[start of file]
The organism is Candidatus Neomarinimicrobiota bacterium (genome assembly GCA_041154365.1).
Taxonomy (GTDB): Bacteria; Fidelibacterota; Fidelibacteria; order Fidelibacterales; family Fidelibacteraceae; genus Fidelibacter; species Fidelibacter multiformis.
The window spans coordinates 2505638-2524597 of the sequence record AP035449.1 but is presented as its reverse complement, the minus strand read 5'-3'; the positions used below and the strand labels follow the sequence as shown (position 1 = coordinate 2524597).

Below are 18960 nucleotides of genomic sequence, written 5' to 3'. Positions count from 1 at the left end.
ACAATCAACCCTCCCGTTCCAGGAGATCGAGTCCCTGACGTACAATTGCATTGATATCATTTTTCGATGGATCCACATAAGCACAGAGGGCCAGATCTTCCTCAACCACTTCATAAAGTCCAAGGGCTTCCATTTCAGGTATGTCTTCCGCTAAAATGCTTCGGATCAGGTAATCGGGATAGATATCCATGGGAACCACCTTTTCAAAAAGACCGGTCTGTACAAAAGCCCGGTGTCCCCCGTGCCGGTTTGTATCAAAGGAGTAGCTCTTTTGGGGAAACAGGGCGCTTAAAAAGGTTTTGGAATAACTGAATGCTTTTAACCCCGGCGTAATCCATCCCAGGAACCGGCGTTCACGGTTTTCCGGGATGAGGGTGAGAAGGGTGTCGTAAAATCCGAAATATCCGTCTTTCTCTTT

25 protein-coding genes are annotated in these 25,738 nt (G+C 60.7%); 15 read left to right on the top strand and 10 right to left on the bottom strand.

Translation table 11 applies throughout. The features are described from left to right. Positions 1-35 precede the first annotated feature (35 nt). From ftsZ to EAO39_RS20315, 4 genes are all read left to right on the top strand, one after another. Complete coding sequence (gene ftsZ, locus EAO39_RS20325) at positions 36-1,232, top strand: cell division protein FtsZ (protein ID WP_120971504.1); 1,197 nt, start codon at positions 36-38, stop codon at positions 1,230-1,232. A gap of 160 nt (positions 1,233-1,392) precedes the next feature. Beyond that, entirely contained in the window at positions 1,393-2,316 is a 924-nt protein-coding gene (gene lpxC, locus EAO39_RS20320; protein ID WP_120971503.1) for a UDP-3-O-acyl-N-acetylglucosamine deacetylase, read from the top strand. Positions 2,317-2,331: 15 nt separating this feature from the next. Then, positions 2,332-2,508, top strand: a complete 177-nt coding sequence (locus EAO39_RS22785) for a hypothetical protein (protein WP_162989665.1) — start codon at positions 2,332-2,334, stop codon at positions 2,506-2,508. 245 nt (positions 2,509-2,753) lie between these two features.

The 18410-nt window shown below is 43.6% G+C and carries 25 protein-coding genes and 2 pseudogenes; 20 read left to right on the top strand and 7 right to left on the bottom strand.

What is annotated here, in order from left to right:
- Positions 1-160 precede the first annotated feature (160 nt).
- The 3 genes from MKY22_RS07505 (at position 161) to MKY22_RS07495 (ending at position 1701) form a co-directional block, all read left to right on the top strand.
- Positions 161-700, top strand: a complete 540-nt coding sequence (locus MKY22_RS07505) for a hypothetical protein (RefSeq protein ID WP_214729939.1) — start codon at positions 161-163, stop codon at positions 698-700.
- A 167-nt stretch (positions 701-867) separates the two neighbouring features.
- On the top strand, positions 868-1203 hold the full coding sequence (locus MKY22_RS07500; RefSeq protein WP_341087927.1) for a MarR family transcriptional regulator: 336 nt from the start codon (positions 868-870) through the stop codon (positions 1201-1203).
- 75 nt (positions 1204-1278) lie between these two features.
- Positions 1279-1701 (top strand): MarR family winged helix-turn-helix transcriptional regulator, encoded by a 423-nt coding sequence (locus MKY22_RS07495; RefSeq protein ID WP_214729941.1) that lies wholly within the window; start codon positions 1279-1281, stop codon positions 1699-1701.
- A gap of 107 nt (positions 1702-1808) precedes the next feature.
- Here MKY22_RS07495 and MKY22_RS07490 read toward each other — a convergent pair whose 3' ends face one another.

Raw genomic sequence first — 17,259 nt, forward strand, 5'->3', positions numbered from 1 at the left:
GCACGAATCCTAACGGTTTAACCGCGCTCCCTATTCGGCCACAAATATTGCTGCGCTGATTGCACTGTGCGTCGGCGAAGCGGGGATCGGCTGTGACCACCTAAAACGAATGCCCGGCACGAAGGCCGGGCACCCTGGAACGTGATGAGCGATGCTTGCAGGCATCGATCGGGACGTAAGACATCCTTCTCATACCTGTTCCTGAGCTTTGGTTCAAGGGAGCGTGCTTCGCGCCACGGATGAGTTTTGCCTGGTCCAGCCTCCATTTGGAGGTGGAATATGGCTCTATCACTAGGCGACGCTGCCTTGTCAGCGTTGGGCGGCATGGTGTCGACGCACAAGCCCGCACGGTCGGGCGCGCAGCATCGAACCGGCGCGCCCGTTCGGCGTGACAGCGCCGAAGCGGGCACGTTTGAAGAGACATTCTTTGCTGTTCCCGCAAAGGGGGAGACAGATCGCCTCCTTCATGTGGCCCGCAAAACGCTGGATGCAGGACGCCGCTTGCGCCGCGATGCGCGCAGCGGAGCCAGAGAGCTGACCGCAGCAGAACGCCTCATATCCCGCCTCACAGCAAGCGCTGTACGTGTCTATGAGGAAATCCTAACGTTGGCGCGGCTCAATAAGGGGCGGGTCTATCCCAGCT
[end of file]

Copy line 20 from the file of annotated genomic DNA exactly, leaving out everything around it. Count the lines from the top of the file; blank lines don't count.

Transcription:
GCACGAATCCTAACGGTTTAACCGCGCTCCCTATTCGGCCACAAATATTGCTGCGCTGATTGCACTGTGCGTCGGCGAAGCGGGGATCGGCTGTGACCACCTAAAACGAATGCCCGGCACGAAGGCCGGGCACCCTGGAACGTGATGAGCGATGCTTGCAGGCATCGATCGGGACGTAAGACATCCTTCTCATACCTGTTCCTGAGCTTTGGTTCAAGGGAGCGTGCTTCGCGCCACGGATGAGTTTTGCCTGGTCCAGCCTCCATTTGGAGGTGGAATATGGCTCTATCACTAGGCGACGCTGCCTTGTCAGCGTTGGGCGGCATGGTGTCGACGCACAAGCCCGCACGGTCGGGCGCGCAGCATCGAACCGGCGCGCCCGTTCGGCGTGACAGCGCCGAAGCGGGCACGTTTGAAGAGACATTCTTTGCTGTTCCCGCAAAGGGGGAGACAGATCGCCTCCTTCATGTGGCCCGCAAAACGCTGGATGCAGGACGCCGCTTGCGCCGCGATGCGCGCAGCGGAGCCAGAGAGCTGACCGCAGCAGAACGCCTCATATCCCGCCTCACAGCAAGCGCTGTACGTGTCTATGAGGAAATCCTAACGTTGGCGCGGCTCAATAAGGGGCGGGTCTATCCCAGCT